Monday, May 19, 2014

Munich's English Garden

After finishing our Rick Steves walk, we were as close as we would ever be to Munich's famous English Garden (Englischer Garten). We still had time and some daylight, so we continued north from the royal square on our way to the largest and most famous urban park on the Continent.

We only visited a portion of the whole park in our hour-plus walking visit. The park is larger than New York's Central Park, with only a fraction of the drug addicts! 

The first and most noticeable feature (for me) was the network of streams flowing through the park. Fascinatingly, the streams are all artificial, supplied by underground pumps. I saw a number of what I assumed were the famed Bavarian Trout in these streams, but after finding out they weren't indigenous streams, decided they were probably farm-raised stocked brown trout. Several ponds and small lakes collect water at the termini of the streams, possibly for recollection and recirculation by the pumps? Those clever German engineers!

On a small island in one of the ponds sits a Japanese Teahouse, built in honor of the 1972 Munich Olympics. A traditional Japanese garden occupies the rest of the island around the teahouse.

Obligatory Cory-Looking-at-the-Water Shot English Garden, Munich
Obligatory Cory-Looking-at-the-Water Shot

More Water and the Japanese Teahouse English Garden, Munich
More Water and the Japanese Teahouse

We were looking for two things specifically, in no particular order.

  1. The Chinese Tower
  2. The beer garden near the Chinese Tower

In our search for the center of the park, we passed a Greek-inspired temple, the Monopteros. It was built on the site of an old wooden temple to Apollo that sat on the spot. If we had more time and daylight, we might have popped in. As it was, we were on another quest for beer, so onward we went.

The Monopteros

As we walked, we couldn't help but be enchanted by the beautiful, clear, cold, trout-filled water of the streams all over the park. It goes without saying the these human-made streams were crossed with artful bridges and waterfalls. Heck, if you have a chance to build a stream, wouldn't you take every advantage to make it attractive?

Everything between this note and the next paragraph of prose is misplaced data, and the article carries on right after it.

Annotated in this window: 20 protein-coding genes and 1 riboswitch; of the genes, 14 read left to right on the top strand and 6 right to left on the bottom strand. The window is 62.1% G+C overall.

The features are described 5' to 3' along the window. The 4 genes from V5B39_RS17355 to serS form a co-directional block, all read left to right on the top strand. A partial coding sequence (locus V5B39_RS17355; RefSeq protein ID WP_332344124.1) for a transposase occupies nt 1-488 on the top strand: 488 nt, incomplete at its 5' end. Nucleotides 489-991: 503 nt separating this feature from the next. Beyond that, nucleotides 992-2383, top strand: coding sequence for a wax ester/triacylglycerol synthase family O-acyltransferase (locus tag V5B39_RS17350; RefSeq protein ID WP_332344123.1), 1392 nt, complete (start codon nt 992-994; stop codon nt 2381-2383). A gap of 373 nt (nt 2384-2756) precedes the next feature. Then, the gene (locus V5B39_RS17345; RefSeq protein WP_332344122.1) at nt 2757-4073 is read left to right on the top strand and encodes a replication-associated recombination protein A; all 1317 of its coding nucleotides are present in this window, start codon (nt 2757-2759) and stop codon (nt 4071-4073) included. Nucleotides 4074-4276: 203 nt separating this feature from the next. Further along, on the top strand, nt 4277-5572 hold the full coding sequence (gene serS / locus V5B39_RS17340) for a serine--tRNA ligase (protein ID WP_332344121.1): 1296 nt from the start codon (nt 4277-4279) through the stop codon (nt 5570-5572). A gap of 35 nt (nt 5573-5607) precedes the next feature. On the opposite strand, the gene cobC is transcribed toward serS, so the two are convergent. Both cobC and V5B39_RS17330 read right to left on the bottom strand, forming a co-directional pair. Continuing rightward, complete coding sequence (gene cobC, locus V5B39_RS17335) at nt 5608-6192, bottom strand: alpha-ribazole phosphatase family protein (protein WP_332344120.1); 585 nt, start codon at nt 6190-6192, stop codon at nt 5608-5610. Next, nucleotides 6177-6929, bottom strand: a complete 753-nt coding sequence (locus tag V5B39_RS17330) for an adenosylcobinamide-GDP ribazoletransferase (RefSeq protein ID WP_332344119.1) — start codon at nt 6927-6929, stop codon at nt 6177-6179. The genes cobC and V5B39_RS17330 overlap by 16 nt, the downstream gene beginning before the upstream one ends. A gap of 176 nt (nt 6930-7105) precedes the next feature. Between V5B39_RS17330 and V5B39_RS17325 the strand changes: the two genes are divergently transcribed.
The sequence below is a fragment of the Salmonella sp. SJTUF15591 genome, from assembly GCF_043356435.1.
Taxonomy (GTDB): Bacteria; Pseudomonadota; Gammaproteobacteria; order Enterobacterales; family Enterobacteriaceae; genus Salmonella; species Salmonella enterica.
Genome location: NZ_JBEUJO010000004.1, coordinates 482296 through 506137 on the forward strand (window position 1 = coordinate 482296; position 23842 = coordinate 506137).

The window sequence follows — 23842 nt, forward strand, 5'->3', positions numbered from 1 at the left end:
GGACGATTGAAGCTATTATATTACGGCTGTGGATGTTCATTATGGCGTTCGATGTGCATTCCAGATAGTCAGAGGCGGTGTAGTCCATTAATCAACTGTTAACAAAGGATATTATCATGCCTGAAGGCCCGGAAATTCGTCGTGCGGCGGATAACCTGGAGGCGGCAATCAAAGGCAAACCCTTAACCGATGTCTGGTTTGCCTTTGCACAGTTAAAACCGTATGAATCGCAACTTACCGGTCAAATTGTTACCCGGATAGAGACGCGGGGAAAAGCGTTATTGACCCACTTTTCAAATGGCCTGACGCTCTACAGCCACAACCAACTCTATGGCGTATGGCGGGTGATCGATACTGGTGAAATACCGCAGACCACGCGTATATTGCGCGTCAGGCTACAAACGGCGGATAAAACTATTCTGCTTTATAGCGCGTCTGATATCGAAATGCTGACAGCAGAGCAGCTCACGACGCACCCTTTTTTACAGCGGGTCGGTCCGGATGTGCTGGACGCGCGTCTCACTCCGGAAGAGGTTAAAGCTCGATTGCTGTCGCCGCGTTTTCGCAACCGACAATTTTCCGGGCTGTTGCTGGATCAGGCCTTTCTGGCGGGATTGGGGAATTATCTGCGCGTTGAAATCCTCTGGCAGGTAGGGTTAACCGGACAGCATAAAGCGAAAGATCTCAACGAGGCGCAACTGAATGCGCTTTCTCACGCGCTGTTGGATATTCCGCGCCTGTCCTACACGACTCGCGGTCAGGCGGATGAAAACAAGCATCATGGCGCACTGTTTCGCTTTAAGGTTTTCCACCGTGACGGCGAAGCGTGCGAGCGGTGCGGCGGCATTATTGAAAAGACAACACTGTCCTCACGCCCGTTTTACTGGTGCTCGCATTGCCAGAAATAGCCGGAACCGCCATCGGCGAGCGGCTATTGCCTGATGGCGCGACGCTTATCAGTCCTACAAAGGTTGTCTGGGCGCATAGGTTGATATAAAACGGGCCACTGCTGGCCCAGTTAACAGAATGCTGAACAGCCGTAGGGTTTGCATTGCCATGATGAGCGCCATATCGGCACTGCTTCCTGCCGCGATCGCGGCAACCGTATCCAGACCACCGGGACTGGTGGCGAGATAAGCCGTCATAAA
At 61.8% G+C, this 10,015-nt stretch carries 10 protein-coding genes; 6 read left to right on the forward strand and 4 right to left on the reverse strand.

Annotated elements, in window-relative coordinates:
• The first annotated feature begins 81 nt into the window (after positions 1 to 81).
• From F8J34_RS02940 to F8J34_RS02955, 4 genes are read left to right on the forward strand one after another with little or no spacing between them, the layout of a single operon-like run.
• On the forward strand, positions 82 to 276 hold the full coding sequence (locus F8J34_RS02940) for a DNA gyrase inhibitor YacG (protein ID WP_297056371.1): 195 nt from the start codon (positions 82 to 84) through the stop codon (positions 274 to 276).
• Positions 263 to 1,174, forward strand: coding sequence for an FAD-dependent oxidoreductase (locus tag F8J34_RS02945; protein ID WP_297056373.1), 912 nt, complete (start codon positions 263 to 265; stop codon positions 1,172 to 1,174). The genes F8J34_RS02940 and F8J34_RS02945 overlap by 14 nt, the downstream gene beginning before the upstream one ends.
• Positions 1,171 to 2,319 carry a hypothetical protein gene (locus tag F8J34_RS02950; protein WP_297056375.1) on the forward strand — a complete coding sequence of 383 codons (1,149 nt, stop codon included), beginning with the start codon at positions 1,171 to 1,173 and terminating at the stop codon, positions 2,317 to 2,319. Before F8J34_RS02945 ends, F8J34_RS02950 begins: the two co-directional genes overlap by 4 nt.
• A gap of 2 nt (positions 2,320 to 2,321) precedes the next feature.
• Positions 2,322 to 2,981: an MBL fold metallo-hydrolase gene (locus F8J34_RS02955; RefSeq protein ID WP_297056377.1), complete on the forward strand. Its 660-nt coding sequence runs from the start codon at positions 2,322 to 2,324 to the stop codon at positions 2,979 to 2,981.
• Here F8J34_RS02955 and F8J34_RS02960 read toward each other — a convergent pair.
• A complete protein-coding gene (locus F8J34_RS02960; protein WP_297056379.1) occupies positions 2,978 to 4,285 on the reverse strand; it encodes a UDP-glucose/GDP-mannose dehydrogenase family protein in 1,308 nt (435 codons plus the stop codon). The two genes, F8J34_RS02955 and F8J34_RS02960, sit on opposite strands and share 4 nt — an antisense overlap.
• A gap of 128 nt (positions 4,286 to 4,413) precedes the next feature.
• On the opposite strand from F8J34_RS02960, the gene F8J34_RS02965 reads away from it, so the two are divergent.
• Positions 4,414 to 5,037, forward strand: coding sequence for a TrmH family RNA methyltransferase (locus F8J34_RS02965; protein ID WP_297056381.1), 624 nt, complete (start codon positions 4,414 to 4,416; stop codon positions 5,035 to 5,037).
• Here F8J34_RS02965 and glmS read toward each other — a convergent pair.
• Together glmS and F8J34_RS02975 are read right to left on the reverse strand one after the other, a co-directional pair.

Small Waterfall English Garden Munich
Small Waterfall

More Water at English Garden Munich
More Water

The most striking sight on the streams is the surfers. Yes, surfers. Just downstream of the powerful pumps supplying the stream, a permanent wave is formed by the rushing water. Local surfers in insulating wetsuits catch the pipeline (is that the correct phrase?) and ride the wave as long as they can. When they inevitably wipe out (I'm pretty sure that's the scientific way to say it) they are washed downstream to a climb-out zone for another try. Emily got a good close up shot of the surfers waiting in line for a chance to dive into the chilly water.

Surfers at English Garden Munich

Now for that beer and food. We made it to the center of the park! Where's that beer garden? What!? Closed? NOOOO!

We arrived just as they were making final pours and closing up the service windows. We could see the last few stragglers finishing their food (cheap and delicious sausages) and big liters of beer at the tables, but alas, we couldn't avail ourselves of a single drop.

Dejected, we left the center of the park without even taking a picture of the Chinese Tower on our way to the exit. We were losing daylight and didn't want to be in even this inviting park when the sun went down. 

Back in town, we found a little pub/eatery called Jodlerwirt (Yodeling Innkeeper) and had a nice wheat beer and sausage. Yes sausage... beautiful sausage.

After finally getting our food and beer, we took another little night jaunt through town before visiting yet another beer hall. Don't worry, we let some time pass between the pub and the beer hall!

...A little bit...

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